So, I arrived alone late on a Friday night in May and got an early start that Saturday morning tackling the overgrowth left from the previous year that ran from the poured patio behind the house to the tree line about 100 feet distant. It was no picnic. I was mowing where I could, and using a scythe where I couldn’t, and had to use large pruning loppers to cut down sections of the bush like overgrowth. I had several pangs of regret when I knew that what I was cutting through was probably no weed but had once been a prized feature in one of Aunt Lynn’s many garden areas. But I had no choice, as there clearly hadn’t been anything resembling a garden here for many years.
I had been working for a few hours and I was beginning to think I might be better off either buying or renting a bush hogger or contracting this work out when I kept getting the strong feeling that someone was watching me. I looked around several times but saw no one. I decided my city-boy mind was working overtime and continued hacking at the brush.
I was sore and blistered by the time I called it a day. I heated up the food my wife had packed for me in the tiny microwave we had brought specifically to use while working there, and took it to the patio to eat, as I was still a bit skeeved out about the interior of the house. The patio was a 12 by 18 foot rectangular slab on the back left side of the house that once had been covered with a metal awning. And while the awning was gone, the same 1970’s style wrought iron table and chairs sat there, rusting and looking worse for wear.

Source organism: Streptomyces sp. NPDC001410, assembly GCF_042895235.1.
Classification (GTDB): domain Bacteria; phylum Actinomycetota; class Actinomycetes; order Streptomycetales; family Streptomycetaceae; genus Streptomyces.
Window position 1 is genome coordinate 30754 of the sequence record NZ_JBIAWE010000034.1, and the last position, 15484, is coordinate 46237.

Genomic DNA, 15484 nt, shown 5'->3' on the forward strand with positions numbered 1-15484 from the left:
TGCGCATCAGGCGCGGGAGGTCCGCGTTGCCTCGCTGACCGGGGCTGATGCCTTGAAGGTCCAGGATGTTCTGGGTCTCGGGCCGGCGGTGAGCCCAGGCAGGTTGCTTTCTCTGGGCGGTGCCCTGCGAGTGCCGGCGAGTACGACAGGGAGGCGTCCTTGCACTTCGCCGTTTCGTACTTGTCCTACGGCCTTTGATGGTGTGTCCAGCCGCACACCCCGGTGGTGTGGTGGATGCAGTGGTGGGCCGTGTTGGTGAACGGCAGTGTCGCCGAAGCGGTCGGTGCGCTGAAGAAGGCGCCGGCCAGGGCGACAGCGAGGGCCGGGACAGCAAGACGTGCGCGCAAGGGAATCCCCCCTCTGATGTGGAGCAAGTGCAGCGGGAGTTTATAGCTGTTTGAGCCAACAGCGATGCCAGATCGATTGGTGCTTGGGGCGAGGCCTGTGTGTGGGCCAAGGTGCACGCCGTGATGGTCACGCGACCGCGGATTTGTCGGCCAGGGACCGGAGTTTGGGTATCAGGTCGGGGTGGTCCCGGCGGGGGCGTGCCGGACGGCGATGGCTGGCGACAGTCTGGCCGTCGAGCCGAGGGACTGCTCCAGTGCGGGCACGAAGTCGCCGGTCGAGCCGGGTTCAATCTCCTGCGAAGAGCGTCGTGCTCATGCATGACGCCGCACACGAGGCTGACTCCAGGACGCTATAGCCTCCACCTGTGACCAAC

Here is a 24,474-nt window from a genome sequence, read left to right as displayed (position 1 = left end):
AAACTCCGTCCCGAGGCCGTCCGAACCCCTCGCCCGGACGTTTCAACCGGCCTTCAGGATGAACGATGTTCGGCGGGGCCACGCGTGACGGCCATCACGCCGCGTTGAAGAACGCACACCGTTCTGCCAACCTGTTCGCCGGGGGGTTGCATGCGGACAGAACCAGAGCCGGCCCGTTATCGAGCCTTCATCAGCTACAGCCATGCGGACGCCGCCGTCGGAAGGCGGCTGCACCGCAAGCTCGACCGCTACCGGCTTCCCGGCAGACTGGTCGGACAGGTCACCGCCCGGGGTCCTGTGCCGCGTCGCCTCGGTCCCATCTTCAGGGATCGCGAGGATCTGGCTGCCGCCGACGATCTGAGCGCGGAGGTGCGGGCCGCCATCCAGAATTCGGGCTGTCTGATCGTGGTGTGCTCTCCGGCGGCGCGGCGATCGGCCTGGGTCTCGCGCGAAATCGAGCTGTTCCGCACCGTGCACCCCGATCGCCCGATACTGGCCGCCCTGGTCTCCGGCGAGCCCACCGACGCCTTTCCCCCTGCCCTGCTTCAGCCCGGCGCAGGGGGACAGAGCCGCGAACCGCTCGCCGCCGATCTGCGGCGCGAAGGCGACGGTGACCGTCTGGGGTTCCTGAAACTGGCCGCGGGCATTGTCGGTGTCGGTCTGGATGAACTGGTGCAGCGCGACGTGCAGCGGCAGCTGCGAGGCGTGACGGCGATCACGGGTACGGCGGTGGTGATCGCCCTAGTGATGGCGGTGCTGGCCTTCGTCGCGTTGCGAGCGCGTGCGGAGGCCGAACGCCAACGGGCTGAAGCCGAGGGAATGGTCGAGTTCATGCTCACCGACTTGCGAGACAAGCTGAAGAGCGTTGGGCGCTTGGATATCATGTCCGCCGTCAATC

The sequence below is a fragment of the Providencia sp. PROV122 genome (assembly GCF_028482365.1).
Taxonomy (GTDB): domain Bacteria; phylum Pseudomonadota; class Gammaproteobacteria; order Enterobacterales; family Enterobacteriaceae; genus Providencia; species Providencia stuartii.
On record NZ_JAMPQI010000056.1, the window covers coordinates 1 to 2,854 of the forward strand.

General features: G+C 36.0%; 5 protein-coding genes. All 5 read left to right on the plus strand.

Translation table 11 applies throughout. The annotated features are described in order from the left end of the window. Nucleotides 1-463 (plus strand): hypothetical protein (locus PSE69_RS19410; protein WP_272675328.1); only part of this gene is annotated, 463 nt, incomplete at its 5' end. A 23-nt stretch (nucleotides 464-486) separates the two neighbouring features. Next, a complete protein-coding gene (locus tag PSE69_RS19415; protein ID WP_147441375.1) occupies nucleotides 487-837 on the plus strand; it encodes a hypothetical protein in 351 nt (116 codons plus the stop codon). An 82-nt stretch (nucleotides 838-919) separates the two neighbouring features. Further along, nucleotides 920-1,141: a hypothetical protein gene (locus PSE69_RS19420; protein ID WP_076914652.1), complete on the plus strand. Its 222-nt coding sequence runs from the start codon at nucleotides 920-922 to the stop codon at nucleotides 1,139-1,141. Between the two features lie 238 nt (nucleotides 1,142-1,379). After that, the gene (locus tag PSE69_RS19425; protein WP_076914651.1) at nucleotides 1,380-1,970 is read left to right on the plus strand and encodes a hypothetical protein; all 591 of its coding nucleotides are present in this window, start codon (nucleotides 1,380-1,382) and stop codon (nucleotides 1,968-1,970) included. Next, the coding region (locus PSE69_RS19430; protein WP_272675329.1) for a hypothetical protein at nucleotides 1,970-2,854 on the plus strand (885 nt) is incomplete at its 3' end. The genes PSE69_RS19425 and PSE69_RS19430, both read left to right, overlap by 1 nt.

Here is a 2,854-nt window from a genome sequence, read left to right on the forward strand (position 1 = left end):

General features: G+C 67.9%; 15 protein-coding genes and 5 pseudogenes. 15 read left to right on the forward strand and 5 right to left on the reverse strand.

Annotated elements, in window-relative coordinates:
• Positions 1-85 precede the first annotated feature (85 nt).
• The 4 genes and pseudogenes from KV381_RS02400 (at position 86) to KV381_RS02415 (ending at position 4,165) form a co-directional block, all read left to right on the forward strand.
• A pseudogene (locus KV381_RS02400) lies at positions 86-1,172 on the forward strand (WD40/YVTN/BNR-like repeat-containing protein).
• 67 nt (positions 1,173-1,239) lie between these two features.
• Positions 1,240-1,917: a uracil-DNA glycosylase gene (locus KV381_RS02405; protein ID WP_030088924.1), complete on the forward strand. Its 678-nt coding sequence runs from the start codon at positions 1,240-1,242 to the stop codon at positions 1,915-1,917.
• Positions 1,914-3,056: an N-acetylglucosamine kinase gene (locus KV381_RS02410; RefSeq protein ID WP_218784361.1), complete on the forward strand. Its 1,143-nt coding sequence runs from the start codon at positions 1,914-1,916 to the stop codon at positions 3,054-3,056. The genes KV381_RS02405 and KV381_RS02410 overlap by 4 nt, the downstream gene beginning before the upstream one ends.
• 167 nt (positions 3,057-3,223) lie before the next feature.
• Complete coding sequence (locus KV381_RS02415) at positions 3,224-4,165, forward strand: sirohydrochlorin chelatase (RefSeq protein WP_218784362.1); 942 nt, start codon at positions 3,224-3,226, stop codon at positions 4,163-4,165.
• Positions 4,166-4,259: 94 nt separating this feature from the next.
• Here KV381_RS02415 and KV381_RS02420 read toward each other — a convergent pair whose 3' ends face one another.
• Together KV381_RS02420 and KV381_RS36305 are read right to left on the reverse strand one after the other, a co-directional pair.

As I ate, I thought about how I maybe had overestimated my abilities in relation to amount of work needed to be done outside. As I looked at the little progress I had made in one day, I became pessimistic when I considered the enormity of what still awaited me, and although I was counseled that we could hire all the work out and the proceeds from the estate would pay for it, I was hoping not to do that, as my wife and I were planning to use the proceeds from the house sale to buffer our thin retirement accounts which had taken some major hits over the years.
I was sitting there thinking about my dilemma when I heard a distinctive whooping noise from the wooded area. It sounded like an owl, but even to my city-boy ears, it didn’t sound quite right, but then I reminded myself I didn’t know everything that lived in the forests.